The Architectural Greats of Arizona

Builders and cultural groups carve stunning sculptures from the Arizona deserts, beckoning travelers from around the world yearly. Here we give you a glimpse into the structures and histories of these architectural giants.

Chapel of Holy Cross

This religious citadel sits between monumental red rocks, and was a gift from Marguerite Brunswig Staude, a sculptress, philanthropist, and devout Catholic, who believed the arts should be in service of spirit. The Chapel of the Holy Cross was built in 18 months and had the dedication ceremony in the spring of 1957. The beautiful design and large anchoring cross that stands the height of the building fit perfectly in the magnificent red rock setting.

Hopi House

The Hopi House at the Grand Canyon is a must-see while on your stay in the area. It is one of eight projects in the Grand Canyon that were designed by renowned architect Mary Elizabeth Jane Colter. Hopi House was modeled after the Oraibi Hopi Pueblo buildings she visited. The Hopi House is a National Historic Landmark that doubles as a two-story gallery and houses a collection of museum artifacts.


Arcosanti is an experimental desert town located north of Phoenix, often labeled “retro-futuristic” by passersby. Arcosanti was designed in the 70s by Paolo Soleri, with the help of his architecture and design students. This “urban laboratory” which was a place to test his urban design hypotheses became internationally renowned.Soleri wanted Arcosanti to be a learning center devoted to the study of human influence on ecology and architecture. People live in the town year-round to attend workshops and communal activities. If you’re looking to get a more in-depth look at the fundamentals behind the project, tours are open to the public.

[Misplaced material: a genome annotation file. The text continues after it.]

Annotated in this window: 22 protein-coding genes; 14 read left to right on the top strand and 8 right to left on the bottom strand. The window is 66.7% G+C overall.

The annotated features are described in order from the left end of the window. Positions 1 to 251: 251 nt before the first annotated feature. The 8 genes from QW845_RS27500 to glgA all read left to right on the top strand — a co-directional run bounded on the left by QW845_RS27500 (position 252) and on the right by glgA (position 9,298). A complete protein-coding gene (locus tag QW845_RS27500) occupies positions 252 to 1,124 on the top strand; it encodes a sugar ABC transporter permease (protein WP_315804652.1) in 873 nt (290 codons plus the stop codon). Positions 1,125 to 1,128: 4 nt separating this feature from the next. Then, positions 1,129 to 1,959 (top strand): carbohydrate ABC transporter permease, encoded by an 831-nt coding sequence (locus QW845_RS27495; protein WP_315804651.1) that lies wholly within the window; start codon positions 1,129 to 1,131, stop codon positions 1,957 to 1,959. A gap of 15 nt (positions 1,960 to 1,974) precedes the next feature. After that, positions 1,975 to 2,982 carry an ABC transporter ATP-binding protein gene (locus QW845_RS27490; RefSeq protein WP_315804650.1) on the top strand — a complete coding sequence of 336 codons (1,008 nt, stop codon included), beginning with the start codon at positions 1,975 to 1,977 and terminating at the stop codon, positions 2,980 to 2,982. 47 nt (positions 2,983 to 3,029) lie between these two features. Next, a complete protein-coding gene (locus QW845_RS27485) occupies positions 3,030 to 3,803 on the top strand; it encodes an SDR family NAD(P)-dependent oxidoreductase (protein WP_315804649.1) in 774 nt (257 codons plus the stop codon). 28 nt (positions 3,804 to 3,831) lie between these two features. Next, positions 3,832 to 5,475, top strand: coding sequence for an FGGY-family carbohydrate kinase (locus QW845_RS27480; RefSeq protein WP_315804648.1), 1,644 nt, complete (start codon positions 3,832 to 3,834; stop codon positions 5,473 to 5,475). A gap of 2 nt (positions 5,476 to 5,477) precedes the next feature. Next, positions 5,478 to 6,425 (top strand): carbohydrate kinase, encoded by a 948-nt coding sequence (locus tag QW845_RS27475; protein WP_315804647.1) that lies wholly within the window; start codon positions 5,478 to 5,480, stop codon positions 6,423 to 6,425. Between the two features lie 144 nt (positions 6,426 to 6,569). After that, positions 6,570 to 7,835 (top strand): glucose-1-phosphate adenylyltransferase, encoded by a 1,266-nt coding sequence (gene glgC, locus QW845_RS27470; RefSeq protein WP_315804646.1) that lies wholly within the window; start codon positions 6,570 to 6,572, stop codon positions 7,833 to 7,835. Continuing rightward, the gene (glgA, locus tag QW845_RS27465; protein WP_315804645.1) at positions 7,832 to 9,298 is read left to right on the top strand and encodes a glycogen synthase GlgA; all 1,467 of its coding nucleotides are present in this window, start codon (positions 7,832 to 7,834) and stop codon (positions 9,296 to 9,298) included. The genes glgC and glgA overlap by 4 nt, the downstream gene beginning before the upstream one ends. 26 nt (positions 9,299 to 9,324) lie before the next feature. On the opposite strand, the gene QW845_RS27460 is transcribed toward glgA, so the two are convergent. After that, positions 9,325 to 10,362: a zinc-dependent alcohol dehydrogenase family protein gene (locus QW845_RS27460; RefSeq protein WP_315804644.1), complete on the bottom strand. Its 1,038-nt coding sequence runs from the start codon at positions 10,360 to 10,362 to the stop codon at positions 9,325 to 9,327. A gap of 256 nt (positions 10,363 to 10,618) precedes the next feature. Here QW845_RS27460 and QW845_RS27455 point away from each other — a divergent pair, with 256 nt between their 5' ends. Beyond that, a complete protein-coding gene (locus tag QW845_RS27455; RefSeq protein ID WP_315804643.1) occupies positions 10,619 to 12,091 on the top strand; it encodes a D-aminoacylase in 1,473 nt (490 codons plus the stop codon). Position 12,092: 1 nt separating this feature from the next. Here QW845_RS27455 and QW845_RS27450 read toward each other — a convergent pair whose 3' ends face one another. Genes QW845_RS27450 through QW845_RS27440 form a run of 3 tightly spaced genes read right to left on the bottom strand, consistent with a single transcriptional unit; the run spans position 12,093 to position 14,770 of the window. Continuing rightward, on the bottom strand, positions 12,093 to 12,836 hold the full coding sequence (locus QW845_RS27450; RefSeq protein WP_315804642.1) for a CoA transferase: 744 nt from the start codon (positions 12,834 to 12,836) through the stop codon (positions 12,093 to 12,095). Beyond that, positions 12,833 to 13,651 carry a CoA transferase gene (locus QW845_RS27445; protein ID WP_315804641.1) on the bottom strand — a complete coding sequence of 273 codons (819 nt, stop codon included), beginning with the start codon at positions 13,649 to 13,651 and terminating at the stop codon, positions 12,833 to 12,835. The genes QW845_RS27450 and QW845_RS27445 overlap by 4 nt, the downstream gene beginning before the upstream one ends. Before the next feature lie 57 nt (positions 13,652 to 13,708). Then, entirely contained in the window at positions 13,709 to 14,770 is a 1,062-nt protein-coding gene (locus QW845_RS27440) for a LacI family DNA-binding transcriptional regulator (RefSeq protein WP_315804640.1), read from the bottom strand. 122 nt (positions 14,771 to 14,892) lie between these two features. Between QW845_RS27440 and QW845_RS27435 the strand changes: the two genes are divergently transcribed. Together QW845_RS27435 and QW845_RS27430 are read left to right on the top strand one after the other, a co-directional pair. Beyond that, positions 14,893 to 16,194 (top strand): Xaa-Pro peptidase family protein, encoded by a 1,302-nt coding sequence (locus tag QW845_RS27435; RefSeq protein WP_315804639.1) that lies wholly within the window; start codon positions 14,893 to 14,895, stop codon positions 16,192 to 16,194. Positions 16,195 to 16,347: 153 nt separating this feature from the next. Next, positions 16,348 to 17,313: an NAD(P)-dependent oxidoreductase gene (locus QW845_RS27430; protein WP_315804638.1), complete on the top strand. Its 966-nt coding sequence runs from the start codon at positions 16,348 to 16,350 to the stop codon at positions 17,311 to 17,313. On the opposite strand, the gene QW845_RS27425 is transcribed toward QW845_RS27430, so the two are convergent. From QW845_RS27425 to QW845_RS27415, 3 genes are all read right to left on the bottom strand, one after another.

Taliesin West

Another well-known National Historic Landmark, this Scottsdale “desert laboratory” is the masterpiece of 20th century architect Frank Lloyd Wright, located in the foothills of the McDowell Mountains in Scottsdale. Taliesin West was the architect’s winter home in the desert from 1937 until 1959, the year of his death. The home’s structure is defined by carved desert rocks and wood forms filled with concrete, and is revered by travelers far and wide.

While in Sedona, stop by Kachina House to learn more about the rich Native American communities that populate the area!